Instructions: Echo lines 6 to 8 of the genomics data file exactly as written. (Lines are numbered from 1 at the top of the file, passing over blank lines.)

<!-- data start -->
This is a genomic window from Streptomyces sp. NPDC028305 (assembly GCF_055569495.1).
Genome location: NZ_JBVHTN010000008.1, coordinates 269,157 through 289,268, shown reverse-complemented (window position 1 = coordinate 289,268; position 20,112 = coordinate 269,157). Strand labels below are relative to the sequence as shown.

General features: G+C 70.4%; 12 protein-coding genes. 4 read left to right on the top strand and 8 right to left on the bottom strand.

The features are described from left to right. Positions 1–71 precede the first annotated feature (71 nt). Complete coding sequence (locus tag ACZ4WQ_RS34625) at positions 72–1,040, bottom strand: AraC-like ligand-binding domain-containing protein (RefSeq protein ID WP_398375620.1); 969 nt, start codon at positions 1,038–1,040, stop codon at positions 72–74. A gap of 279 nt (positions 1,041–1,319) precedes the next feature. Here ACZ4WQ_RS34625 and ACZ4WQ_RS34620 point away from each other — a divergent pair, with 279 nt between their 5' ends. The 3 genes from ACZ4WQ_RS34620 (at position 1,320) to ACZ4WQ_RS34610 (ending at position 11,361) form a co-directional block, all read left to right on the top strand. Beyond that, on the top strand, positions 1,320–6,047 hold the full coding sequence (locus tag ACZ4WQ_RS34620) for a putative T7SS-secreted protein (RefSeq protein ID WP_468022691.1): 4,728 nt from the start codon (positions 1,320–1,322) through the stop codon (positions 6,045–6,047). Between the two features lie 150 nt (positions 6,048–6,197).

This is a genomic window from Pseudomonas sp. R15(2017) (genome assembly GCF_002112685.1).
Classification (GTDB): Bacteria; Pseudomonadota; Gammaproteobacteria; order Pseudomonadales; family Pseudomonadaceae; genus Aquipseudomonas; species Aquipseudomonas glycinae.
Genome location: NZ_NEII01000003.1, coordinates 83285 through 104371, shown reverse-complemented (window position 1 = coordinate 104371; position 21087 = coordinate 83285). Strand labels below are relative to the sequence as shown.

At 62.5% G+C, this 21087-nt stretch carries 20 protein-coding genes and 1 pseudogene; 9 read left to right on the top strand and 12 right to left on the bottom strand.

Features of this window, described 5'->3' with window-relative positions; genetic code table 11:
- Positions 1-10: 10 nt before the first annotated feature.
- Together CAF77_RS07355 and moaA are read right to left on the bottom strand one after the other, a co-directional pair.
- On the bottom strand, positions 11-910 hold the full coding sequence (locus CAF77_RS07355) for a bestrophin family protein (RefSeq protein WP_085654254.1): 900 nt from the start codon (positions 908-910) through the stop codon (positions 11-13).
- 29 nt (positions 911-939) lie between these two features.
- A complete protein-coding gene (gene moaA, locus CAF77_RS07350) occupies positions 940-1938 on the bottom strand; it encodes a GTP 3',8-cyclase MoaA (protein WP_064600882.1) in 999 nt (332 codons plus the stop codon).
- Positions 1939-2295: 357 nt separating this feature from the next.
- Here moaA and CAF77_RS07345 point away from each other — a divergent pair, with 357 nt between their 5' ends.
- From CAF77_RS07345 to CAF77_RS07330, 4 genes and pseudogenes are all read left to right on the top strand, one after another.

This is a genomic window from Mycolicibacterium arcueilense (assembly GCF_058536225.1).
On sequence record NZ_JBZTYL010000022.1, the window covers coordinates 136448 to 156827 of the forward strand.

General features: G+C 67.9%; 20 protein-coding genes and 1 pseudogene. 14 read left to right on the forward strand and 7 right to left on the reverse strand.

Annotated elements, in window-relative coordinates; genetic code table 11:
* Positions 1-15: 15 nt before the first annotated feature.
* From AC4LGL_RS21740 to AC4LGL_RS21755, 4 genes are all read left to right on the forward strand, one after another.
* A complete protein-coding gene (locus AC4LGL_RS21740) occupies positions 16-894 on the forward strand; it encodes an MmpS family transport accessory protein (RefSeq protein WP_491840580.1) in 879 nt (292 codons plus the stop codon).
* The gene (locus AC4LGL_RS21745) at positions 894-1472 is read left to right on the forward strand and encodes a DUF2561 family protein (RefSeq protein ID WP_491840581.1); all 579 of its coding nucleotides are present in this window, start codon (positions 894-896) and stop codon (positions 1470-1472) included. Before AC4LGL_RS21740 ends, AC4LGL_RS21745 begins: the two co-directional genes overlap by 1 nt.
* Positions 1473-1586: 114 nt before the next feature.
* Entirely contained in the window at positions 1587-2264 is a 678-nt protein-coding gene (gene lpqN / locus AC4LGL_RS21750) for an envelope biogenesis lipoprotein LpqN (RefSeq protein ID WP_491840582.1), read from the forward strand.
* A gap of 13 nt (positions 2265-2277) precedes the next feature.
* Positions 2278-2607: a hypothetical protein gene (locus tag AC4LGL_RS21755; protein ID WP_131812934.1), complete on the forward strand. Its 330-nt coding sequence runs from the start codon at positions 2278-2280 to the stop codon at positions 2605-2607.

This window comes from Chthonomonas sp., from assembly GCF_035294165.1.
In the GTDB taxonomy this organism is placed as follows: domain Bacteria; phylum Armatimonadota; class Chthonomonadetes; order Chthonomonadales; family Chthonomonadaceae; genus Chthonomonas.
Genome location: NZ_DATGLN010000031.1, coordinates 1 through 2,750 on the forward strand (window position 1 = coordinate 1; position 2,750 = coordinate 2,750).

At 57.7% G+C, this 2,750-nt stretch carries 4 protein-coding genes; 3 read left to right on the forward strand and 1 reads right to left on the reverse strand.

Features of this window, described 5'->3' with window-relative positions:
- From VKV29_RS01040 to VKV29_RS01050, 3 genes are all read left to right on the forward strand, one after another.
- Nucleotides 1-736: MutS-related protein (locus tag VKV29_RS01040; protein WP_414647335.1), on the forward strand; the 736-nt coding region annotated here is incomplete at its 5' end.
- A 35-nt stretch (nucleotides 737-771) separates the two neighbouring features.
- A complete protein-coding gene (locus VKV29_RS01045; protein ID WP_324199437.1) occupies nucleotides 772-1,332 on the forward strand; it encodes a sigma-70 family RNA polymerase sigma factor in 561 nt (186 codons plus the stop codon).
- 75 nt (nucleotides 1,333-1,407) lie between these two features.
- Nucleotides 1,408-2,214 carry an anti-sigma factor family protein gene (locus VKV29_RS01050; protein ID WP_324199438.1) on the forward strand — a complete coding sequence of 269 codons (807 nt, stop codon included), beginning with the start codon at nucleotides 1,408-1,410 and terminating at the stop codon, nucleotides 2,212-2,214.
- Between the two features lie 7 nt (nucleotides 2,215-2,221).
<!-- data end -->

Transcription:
Classification (GTDB): Bacteria; Pseudomonadota; Gammaproteobacteria; order Pseudomonadales; family Pseudomonadaceae; genus Aquipseudomonas; species Aquipseudomonas glycinae.
Genome location: NZ_NEII01000003.1, coordinates 83285 through 104371, shown reverse-complemented (window position 1 = coordinate 104371; position 21087 = coordinate 83285). Strand labels below are relative to the sequence as shown.

At 62.5% G+C, this 21087-nt stretch carries 20 protein-coding genes and 1 pseudogene; 9 read left to right on the top strand and 12 right to left on the bottom strand.